According to a recent Vatican statement, Pope Francis has "decreed that Blesseds John XXIII and John Paul II will be canonised on 27 April 2014, the Second Sunday of Easter, of the Divine Mercy".
The chosen date is especially significant for John Paul II as it was during his pontificate that the first Sunday after Easter was designated as Divine Mercy Sunday. It was also on this feast that he was beatified in 2011 by his successor, Benedict XVI, while some years earlier, in 2000, John Paul II himself had beatified John XXIII.
In recent months, the final steps paving the way towards Blessed John Paul II's canonisation, including the approval of a second miracle, have been completed.
Pope Francis announced the canonisation date at the end of an "ordinary public consistory", a gathering of cardinals and promoters of the sainthood causes of the two late popes.
During the consistory, Cardinal Angelo Amato, Prefect of the Congregation for Saints' Causes, read the biographies of the two blesseds and highlighted the "service to peace" and the impact both popes had "inside and outside the Christian community" at times of great cultural, political and religious transformation.
The testimonies of their lives, "completely dedicated to proclaiming the Gospel, shine in the Church and reverberate in the history of the world as examples of hope and light," the cardinal said.
The choice of 27 April 2014, was not a complete surprise. Speaking to reporters travelling with him from Brazil to Rome on 28 July, Pope Francis said he had been considering 8 December, but the possibility of icy roads could make it difficult for Polish pilgrims who would travel by bus to Rome for the ceremony.
The other option, he said, was Divine Mercy Sunday, a celebration instituted worldwide by Pope John Paul. Since the beginning of his pontificate in March, Pope Francis has emphasised God's mercy and readiness to forgive those who recognise their need for pardon.
He told reporters on the above flight that Pope John Paul's promotion of Divine Mercy Sunday showed his intuition that a new "age of mercy" was needed in the Church and the world.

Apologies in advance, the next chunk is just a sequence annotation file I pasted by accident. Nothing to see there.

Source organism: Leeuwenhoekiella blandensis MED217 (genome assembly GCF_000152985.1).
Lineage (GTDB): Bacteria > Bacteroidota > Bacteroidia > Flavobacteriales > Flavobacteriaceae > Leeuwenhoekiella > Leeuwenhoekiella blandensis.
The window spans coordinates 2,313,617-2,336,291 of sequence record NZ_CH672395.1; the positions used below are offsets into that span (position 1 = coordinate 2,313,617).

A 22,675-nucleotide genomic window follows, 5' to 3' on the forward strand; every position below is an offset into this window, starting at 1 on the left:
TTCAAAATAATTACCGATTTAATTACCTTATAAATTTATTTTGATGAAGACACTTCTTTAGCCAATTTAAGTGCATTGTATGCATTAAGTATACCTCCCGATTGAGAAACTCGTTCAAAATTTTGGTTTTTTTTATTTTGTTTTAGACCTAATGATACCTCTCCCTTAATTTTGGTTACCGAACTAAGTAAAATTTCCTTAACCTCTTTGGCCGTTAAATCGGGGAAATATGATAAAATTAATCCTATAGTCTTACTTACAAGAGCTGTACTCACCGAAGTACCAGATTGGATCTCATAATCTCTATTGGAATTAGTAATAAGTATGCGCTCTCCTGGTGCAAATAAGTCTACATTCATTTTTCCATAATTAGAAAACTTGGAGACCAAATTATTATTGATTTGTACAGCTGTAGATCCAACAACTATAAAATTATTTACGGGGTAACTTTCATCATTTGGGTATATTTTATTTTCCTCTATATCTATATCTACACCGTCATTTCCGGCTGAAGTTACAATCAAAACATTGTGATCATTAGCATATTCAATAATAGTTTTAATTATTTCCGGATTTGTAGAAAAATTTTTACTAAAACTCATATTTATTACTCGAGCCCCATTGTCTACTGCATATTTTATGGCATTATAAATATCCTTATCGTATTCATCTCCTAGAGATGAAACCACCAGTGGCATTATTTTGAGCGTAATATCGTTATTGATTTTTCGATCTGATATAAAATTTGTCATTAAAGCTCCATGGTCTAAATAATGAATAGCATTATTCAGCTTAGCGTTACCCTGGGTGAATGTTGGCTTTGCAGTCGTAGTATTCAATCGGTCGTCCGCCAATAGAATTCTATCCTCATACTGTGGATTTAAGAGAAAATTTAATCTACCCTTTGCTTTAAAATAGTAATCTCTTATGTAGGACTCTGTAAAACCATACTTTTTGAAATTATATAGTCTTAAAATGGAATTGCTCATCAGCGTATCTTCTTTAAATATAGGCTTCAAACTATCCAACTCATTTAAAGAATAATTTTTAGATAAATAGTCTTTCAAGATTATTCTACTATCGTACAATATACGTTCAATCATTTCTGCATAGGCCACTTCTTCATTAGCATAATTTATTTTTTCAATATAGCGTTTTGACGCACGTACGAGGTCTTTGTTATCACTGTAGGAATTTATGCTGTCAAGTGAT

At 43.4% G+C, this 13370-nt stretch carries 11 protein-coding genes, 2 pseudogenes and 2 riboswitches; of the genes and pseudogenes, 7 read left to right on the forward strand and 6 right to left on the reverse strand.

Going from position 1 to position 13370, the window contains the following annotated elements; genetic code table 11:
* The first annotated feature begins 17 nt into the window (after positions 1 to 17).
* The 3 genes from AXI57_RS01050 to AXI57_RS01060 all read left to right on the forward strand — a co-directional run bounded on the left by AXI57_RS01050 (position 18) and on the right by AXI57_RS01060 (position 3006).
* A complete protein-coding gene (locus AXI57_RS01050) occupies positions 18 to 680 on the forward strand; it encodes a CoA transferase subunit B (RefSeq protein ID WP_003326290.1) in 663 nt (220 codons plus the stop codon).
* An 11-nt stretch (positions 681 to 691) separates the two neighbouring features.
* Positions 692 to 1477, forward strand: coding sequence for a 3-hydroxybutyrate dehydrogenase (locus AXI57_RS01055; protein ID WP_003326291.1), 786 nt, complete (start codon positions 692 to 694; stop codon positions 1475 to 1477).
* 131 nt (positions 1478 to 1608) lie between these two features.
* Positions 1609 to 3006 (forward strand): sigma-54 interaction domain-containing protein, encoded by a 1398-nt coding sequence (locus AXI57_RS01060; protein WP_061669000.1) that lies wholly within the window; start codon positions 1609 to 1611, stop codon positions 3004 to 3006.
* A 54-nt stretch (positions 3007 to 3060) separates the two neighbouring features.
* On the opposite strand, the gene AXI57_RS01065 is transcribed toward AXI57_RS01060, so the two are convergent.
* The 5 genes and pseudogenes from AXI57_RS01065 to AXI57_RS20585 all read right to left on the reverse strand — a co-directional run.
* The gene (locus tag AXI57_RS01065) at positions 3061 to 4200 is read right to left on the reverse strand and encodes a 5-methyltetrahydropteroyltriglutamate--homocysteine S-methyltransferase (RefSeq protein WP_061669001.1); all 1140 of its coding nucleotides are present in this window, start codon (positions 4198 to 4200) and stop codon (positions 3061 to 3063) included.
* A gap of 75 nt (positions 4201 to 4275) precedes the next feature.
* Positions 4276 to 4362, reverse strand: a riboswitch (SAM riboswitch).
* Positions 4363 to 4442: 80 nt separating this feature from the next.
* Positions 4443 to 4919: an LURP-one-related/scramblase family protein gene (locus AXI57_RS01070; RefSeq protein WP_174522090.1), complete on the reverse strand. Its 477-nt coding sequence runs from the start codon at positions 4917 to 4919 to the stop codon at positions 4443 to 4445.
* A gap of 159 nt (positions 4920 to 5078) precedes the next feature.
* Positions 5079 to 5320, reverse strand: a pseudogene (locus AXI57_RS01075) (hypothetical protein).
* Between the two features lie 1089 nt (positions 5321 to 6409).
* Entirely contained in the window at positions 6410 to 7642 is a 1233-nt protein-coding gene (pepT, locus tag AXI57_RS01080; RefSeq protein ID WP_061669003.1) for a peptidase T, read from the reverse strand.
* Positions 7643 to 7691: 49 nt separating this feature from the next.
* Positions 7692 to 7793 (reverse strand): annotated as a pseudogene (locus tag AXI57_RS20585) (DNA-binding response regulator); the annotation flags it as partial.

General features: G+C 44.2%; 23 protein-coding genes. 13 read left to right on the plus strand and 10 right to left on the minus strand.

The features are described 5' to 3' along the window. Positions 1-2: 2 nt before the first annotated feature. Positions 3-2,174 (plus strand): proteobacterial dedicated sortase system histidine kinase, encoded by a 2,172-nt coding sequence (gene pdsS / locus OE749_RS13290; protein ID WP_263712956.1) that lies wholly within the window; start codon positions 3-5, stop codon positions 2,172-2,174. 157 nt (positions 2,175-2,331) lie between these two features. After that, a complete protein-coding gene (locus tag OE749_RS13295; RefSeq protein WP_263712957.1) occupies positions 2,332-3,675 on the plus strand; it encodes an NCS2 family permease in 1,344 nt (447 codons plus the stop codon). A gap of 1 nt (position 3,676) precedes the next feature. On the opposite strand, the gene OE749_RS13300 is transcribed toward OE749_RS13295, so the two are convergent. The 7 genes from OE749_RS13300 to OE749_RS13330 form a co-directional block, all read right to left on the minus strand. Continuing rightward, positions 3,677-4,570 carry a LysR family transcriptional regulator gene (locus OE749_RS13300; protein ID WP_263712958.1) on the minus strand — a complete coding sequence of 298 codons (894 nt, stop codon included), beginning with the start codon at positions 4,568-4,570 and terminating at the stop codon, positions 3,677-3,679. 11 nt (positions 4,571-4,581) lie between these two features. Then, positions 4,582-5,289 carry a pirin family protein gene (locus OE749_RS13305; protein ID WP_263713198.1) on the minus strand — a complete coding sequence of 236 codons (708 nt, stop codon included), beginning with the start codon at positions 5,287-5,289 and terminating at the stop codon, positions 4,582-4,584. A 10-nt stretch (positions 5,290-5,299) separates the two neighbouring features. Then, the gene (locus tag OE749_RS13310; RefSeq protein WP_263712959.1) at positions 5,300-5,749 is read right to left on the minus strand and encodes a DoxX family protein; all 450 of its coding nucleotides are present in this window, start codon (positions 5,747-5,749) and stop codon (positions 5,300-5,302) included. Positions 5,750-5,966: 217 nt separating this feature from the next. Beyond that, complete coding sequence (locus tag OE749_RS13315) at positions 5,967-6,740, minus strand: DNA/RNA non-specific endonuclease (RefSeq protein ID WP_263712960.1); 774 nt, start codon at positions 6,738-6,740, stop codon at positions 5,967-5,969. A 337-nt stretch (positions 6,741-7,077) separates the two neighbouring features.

Asked on the plane to describe the two late popes, Pope Francis said Blessed John was "a bit of the 'country priest,' a priest who loves each of the faithful and knows how to care for them; he did this as a bishop and as a nuncio".
He was holy, patient, had a good sense of humour and, especially by calling the Second Vatican Council, was a man of courage, Pope Francis said. "He was a man who let himself be guided by the Lord." The 50th anniversary of Vatican II was celebrated during the recent Year of Faith.
Regarding Blessed John Paul, Pope Francis said, "I think of him as 'the great missionary of the Church'," because he was "a man who proclaimed the Gospel everywhere".
Earlier, on 5 July, Pope Francis signed a decree recognising the miracle needed for Blessed John Paul's canonisation. This involved a Costa Rican woman who was healed of a terminal brain aneurysm on 1 May 2011, the date of John Paul II's beatification.
On the same day, the Vatican announced that Francis had agreed with members of the Congregation for Saints' Causes that the canonisation of Blessed John XXIII should go forward even without a second miracle attributed to his intercession.
While except in the case of martyrdom, Vatican rules require one miracle for a candidate's beatification and a second for his or her canonisation, a pope has the authority to waive the second miracle requirement.
According to Monsignor Anthony Figueiredo, one of the main aspects of John XXIII's and John Paul II's legacies was the manner in which their papacies were influenced by their "humble beginnings".
Monsignor Figueiredo, who is adjunct spiritual advisor and director of the Institute for Continuing Theological Education at the Pontifical North American College in Rome, noted that John XXIII (Angelo Roncalli) was born to a poor large family and upon his election as Pope, took the name "John" because it was his father's name.
Roncalli served as a military chaplain during World War I and "would say he would come back to his room alone at night, fall on his knees, and really cry thinking about the poor men who had been killed on the fields", said Msgr Figueiredo.
It was likewise with Karol Wojtyla who, along with other trials, lived through the German occupation of Poland. These experiences, the Monsignor said, influenced "his own papacy, his own life, where he stresses the dignity of the human person, made in the image and likeness of God".
Another key aspect of their legacies, he said, was how they entrusted their sufferings to God.
John XXIII, for instance, developed stomach cancer, eventually becoming bedridden. "He confided to a friend at the end of his life: 'Look up at that Crucifix. That's who I look at when I wake up in the morning and that's who I look at before I go to bed. That sums up the whole of my pontificate. The arms outstretched of Jesus on the Cross: no one is excluded'."
"The Cross became a pivotal point for him," Msgr Figueiredo said.
More recently, many still recall how John Paul II went from being youthful-looking and energetic for his age to becoming frail and eventually unable to speak, as a result of Parkinson's disease.
"We remember him leaning on the cross, which became an icon of his pontificate," Msgr Figueiredo noted. "His sufferings became the greatest pulpit from which he ever preached. Many of us hide our physical infirmities, we hide our sufferings. But [for him] they became like a badge of honour because the cross became the cornerstone upon which everything else was built."